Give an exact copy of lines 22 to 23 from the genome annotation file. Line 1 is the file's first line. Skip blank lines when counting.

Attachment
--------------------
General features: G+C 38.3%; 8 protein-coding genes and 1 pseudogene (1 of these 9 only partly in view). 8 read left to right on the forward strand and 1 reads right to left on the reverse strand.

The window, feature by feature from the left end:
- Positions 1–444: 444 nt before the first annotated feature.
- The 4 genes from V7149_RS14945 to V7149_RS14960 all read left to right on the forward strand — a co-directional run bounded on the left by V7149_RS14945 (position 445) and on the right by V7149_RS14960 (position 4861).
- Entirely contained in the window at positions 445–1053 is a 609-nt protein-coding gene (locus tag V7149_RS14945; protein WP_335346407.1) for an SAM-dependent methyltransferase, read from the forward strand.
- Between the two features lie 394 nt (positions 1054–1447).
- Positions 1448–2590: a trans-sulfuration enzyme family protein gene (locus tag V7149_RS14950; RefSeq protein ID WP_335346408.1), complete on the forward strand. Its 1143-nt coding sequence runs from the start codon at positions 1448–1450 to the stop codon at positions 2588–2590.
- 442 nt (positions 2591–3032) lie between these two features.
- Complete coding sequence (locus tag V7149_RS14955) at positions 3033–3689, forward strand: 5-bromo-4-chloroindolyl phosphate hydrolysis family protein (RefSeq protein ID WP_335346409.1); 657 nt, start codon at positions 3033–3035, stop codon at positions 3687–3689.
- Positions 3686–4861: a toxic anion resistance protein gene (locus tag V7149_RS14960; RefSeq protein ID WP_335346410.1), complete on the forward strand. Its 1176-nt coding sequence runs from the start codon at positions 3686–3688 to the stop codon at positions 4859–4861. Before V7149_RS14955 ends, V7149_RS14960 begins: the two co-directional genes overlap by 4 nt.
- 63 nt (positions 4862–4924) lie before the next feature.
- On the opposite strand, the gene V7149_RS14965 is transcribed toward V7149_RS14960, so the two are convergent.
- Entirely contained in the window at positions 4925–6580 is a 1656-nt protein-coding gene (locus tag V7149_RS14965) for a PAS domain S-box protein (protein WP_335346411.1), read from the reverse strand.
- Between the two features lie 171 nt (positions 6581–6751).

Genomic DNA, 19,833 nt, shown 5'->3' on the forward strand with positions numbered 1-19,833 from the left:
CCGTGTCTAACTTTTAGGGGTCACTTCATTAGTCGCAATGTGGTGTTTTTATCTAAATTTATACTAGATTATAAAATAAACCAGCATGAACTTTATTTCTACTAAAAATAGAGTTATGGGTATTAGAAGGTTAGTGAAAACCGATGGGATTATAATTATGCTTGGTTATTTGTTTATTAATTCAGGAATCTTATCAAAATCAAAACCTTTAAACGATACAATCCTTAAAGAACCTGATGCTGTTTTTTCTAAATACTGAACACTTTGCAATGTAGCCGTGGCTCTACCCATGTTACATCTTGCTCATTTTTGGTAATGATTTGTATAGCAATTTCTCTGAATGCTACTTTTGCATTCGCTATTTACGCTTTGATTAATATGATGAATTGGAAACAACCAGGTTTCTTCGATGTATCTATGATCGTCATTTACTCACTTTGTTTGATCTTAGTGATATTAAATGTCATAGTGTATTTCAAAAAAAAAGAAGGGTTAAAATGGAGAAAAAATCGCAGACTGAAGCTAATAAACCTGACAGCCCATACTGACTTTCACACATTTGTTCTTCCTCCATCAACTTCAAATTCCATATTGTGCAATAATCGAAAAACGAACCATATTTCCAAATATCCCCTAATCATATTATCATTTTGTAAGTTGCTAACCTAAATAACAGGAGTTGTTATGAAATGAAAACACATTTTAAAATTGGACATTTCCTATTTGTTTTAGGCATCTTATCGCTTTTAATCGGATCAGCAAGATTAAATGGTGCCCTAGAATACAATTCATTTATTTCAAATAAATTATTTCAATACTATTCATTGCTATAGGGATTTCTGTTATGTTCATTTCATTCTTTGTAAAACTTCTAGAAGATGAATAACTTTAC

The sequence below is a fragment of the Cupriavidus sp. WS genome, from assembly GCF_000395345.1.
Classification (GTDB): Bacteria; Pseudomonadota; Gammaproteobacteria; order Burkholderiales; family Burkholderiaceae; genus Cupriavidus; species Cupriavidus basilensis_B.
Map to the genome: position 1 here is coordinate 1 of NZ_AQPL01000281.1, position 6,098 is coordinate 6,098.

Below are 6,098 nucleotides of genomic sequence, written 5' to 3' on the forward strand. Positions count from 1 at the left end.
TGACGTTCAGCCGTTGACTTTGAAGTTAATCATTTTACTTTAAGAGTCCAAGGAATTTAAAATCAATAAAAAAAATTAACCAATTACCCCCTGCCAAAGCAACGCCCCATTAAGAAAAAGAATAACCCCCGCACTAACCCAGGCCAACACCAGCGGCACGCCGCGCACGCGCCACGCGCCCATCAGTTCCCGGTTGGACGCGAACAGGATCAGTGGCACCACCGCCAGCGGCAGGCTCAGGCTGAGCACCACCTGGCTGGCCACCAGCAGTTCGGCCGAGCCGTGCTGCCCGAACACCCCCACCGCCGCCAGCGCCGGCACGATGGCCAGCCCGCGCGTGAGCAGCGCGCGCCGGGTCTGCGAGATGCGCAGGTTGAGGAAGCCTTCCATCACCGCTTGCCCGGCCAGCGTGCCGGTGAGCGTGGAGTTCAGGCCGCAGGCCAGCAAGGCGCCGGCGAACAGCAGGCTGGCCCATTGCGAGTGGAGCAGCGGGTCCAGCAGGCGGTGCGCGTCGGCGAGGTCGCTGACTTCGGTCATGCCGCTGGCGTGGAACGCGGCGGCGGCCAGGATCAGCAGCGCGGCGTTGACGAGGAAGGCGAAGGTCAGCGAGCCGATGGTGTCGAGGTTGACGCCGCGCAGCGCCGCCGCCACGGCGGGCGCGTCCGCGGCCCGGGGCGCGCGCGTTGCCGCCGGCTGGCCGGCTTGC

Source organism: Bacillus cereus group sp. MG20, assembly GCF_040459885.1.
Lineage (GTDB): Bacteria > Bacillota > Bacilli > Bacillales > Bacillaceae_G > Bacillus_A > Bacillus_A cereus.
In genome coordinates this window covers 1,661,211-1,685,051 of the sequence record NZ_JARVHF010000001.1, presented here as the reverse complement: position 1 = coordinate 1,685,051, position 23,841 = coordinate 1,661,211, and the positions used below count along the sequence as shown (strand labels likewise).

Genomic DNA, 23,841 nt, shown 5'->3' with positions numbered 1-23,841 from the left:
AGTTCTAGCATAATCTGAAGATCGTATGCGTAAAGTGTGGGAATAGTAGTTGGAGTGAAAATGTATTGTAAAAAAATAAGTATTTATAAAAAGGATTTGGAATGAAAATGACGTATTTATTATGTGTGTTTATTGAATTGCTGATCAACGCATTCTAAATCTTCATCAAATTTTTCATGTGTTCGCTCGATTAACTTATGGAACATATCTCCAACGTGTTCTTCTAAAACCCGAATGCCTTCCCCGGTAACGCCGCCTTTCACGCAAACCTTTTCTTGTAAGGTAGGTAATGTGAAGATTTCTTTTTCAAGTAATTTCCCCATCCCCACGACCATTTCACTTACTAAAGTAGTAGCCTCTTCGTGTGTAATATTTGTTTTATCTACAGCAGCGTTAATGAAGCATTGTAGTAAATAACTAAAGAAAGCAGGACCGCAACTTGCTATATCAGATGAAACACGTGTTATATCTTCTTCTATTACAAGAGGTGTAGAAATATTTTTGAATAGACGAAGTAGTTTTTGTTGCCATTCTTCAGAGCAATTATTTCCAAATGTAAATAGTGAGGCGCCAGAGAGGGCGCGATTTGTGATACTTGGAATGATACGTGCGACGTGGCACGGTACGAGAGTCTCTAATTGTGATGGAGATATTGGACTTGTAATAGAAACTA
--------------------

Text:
Source organism: Bacillus cereus group sp. MG20, assembly GCF_040459885.1.
Lineage (GTDB): Bacteria > Bacillota > Bacilli > Bacillales > Bacillaceae_G > Bacillus_A > Bacillus_A cereus.